Kenneth Star Transcript -- Feb. 21, 1997
Starr: My Departure Won't Affect Probe -- Feb. 18, 1997
Starr To Lead Pepperdine School of Law -- Feb. 17, 1997
Starr Indefinitely Delays His Departure For Academia
Quoting LaGuardia, he says, 'When I make a mistake, it's a beaut'
WASHINGTON (AllPolitics, Feb. 21) -- Whitewater prosecutor Kenneth Starr, backtracking in the face of intense pressure, announced Friday he will stay on until the Whitewater probe and any resulting prosecutions are "substantially completed."
Starr, who had planned to become dean of a Southern California law school effective Aug. 1, said he made an error in judgment in announcing he would step aside before the Whitewater probe was wrapped up.
"As Fiorello LaGuardia would say, 'When I make a mistake it's a beaut,'" Starr told reporters, quoting the late New York City mayor.
"I try not to make mistakes," Starr added. "I do make mistakes, but it is an example, by the way, of I've learned my own lesson: the importance of the deliberative process that I have been trumpeting."
Starr came under intense, immediate criticism on Monday, as soon as he announced he would become dean of Pepperdine University's School of Law on Aug. 1.
The harsh reaction from friends as well as foes across the country may have caused him to rethink his departure, but Starr attributed his change of heart more to conversations with colleagues in his office.
Starr told reporters he had thought the investigation was at the stage, with a professional, dedicated staff in place, that he could discharge his duties and still report to Pepperdine for the start of the school's academic year.
"It should not be the role of one individual," Starr said. "That, I think, is a dangerous thing."
But his decision was wrong, Starr said. "It retrospect, it was a mistake for me to set an arbitrary date on which I would conclude my duties as independent counsel," he said.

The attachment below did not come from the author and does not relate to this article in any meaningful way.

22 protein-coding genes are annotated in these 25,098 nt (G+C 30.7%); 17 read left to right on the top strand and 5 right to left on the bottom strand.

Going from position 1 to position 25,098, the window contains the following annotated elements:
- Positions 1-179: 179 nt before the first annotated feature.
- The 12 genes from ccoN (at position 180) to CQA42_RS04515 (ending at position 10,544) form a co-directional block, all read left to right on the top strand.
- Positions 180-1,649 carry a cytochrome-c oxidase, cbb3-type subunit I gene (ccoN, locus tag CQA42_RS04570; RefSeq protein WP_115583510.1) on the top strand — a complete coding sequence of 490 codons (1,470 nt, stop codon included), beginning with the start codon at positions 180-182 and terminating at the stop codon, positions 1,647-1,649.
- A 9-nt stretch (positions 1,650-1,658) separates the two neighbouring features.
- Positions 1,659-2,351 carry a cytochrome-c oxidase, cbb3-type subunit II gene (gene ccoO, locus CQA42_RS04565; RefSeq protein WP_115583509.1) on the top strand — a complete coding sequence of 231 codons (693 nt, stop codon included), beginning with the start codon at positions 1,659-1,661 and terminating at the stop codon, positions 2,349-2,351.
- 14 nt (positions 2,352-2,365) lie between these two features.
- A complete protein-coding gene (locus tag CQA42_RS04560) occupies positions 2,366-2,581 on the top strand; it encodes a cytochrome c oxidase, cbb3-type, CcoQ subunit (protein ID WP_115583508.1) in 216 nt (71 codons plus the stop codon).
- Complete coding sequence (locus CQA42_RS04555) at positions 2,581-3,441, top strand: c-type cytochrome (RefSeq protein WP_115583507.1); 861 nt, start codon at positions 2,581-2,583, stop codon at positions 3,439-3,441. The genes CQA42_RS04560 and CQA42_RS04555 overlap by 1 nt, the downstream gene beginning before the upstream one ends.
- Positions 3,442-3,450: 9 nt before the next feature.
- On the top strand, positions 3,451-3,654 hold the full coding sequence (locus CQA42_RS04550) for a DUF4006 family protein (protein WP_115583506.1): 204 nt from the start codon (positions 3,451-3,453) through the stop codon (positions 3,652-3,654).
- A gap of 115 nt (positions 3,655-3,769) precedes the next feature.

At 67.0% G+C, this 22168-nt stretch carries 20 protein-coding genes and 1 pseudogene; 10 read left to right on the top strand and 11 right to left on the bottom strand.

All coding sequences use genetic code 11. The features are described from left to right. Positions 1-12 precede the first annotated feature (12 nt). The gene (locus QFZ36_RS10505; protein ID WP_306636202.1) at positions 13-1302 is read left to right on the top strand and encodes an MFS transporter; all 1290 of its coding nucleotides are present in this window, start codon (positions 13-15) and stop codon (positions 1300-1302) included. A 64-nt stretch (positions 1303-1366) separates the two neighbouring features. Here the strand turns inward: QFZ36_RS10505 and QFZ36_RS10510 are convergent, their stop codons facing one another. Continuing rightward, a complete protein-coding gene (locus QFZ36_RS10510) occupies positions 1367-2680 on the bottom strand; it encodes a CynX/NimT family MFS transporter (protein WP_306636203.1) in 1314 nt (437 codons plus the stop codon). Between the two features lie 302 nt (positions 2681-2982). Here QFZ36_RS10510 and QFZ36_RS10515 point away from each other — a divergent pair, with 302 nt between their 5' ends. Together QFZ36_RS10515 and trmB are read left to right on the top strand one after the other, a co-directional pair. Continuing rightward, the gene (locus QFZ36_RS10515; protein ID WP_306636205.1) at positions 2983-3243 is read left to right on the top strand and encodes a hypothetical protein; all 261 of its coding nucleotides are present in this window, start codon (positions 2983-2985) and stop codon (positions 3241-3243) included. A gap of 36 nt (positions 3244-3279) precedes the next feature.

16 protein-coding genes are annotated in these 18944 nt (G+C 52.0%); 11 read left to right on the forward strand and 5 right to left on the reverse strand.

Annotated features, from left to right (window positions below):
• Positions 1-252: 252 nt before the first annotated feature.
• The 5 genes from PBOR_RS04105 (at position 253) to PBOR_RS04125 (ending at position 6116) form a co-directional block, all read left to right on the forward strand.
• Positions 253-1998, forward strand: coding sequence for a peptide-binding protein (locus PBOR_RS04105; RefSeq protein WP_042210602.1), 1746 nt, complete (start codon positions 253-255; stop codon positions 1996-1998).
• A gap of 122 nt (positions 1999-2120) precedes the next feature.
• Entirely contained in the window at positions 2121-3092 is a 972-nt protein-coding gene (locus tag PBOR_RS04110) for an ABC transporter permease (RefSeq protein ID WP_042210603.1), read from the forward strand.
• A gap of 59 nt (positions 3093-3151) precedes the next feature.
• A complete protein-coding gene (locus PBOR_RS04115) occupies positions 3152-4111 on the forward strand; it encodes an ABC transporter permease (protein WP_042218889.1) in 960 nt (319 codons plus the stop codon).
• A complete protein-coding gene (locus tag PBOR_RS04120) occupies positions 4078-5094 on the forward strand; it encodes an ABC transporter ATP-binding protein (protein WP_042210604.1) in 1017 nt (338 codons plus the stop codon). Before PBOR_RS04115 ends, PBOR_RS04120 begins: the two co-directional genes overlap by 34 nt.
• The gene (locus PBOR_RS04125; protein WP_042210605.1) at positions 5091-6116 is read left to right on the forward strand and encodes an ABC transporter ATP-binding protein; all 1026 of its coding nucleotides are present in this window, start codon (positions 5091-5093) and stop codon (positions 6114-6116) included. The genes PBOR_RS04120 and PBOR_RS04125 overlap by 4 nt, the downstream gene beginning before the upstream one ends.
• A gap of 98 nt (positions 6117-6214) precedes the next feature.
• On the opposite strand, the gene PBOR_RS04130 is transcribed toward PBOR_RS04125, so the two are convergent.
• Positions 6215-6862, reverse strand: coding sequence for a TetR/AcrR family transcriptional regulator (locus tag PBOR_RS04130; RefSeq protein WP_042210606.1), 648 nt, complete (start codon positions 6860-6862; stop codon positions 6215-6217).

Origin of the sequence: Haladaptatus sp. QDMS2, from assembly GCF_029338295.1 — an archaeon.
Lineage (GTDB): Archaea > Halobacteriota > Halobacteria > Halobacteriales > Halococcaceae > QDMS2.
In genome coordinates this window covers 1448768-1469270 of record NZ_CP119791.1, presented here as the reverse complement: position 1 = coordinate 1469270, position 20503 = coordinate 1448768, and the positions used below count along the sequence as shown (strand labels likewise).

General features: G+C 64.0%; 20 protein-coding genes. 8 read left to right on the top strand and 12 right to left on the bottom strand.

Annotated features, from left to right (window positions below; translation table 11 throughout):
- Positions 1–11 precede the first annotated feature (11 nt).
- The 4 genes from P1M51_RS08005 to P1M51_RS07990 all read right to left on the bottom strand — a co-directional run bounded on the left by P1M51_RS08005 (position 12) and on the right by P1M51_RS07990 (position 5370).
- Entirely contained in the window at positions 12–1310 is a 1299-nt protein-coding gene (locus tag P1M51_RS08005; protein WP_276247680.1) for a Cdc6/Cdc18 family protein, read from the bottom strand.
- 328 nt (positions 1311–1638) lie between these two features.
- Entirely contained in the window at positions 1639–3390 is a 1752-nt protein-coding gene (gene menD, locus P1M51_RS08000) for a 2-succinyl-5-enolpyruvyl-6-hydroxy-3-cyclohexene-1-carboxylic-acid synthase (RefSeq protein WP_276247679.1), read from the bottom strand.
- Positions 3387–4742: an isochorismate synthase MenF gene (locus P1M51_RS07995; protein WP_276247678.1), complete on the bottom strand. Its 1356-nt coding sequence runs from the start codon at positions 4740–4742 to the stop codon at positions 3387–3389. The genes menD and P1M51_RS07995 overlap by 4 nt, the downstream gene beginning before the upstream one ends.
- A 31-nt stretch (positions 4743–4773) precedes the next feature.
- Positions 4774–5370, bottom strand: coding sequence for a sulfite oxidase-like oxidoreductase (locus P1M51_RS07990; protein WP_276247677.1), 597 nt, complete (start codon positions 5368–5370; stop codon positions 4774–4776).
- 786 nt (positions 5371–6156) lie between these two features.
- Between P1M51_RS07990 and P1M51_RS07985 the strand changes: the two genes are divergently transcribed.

He described himself as "personally humbled" and said he didn't consult enough with his colleagues before he made his decision. "I think there was a fairly broad-based sense [in his office] that I had made a mistake," he said.
Starr, 50, mentioned the outside pressure only once, referring apparently to a letter from Sen. Arlen Specter (R-Pa.) urging him to stay on. Specter wrote Starr to say his departure was being interpreted as "a sign that the issues will not be pursued with the same diligence." Some of the outside pressure came in the form of newspaper editorials, accusing him of prematurely abandoning his government-paid assignment for a plum job in Malibu, Calif.
In a prepared statement, Starr said:
"It has become clear that for the sake of the continued public confidence in this investigation, it would be inappropriate to set any arbitrary date upon which to terminate my role as independent counsel. (320K AIFF or WAV sound)
"Accordingly, I have informed Pepperdine University that I intend to continue as independent counsel and will assume no duties or responsibilities as dean at Pepperdine until the investigation and any resulting prosecutions of persons named in the order appointing me as independent counsel, or high-level government officials, have been substantially completed," he said.
Starr said Pepperdine University officials have agreed to the delay, and he expressed regret that his earlier announcement might have called into question his commitment to completing the three-year-old, $20 million Whitewater probe.
"My commitment is to the people and to the pursuit of the truth," Starr said. "As we say frequently, we want the facts."
Starr would not comment on the substance of the investigation, or whether he was close to making any decision about whether to charge President Bill Clinton or first lady Hillary Rodham Clinton with crimes.
There was no immediate comment from the White House, which also had no official reaction to Starr's earlier announcement he was leaving.
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